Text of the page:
As an alternative to limiting Barker, the Government claims Doggett has failed to make any affirmative showing that the delay weakened his ability to raise specific defenses, elicit specific testimony, or produce specific items of evidence. Though Doggett did indeed come up short in this respect, the Government's argument takes it only so far: consideration of prejudice is not limited to the specifically demonstrable, and, as it concedes, Brief for United States 28, n. 21; Tr. of Oral Arg. 28-34 (Feb. 24, 1992), affirmative proof of particularized prejudice is not essential to every speedy trial claim. See Moore, supra, at 26; Barker, supra, at 533. Barker explicitly recognized that impairment of one's defense is the most difficult form of speedy trial prejudice to prove, because time's erosion of exculpatory evidence and testimony "can rarely be shown." 407 U.S., at 532. And though time can tilt the case against either side, see id., at 521; Loud Hawk, supra, at 315, one cannot generally be sure which of them it has prejudiced more severely. Thus, we generally have to recognize that excessive delay presumptively compromises the reliability of a trial in ways that neither party can prove or, for that matter, identify. While such presumptive prejudice cannot alone carry a Sixth Amendment claim without regard to the other Barker criteria, see Loud Hawk, supra, at 315, it is part of the mix of relevant facts, and its importance increases with the length of delay.
This brings us to an enquiry into the role that presumptive prejudice should play in the disposition of Doggett's speedy trial claim. We begin with hypothetical and somewhat easier cases and work our way to this one.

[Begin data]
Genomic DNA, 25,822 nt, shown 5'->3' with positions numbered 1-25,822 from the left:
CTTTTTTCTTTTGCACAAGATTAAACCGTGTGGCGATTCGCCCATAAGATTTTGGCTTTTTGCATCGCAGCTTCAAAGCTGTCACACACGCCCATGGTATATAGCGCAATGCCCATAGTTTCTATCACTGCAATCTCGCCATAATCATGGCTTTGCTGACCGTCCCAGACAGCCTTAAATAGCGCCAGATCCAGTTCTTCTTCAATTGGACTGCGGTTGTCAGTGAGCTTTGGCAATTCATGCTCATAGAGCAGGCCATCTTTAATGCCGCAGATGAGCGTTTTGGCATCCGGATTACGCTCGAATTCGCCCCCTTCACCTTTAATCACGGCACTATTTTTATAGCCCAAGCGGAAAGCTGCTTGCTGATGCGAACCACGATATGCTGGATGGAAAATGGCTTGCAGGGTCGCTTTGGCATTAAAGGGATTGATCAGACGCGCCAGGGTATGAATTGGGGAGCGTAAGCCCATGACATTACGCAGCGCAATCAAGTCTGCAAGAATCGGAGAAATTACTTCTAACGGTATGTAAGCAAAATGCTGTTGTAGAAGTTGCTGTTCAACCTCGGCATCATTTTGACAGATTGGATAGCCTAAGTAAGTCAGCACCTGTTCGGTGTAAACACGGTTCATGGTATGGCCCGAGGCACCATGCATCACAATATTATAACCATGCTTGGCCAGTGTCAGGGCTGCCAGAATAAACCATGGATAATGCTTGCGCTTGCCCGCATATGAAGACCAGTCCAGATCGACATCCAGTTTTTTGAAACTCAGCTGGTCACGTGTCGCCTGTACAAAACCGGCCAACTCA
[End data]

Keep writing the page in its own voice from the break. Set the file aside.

Our speedy trial standards recognize that pretrial delay is often both inevitable and wholly justifiable. The government may need time to collect witnesses against the accused, oppose his pretrial motions, or, if he goes into hiding, track him down. We attach great weight to such considerations when balancing them against the costs of going forward with a trial whose probative accuracy the passage of time has begun by degrees to throw into question. See Loud Hawk, supra, at 315-317. Thus, in this case, if the Government had pursued Doggett with reasonable diligence from his indictment to his arrest, his speedy trial claim would fail. Indeed, that conclusion would generally follow as a matter of course however great the delay, so long as Doggett could not show specific prejudice to his defense.
The Government concedes, on the other hand, that Doggett would prevail if he could show that the Government had intentionally held back in its prosecution of him to gain some impermissible advantage at trial. See Brief for United States 28, n. 21; Tr. of Oral Arg. 28-34 (Feb. 24, 1992). That we cannot doubt. Barker stressed that official bad faith in causing delay will be weighed heavily against the government, 407 U.S., at 531, and a bad-faith delay the length of this negligent one would present an overwhelming case for dismissal.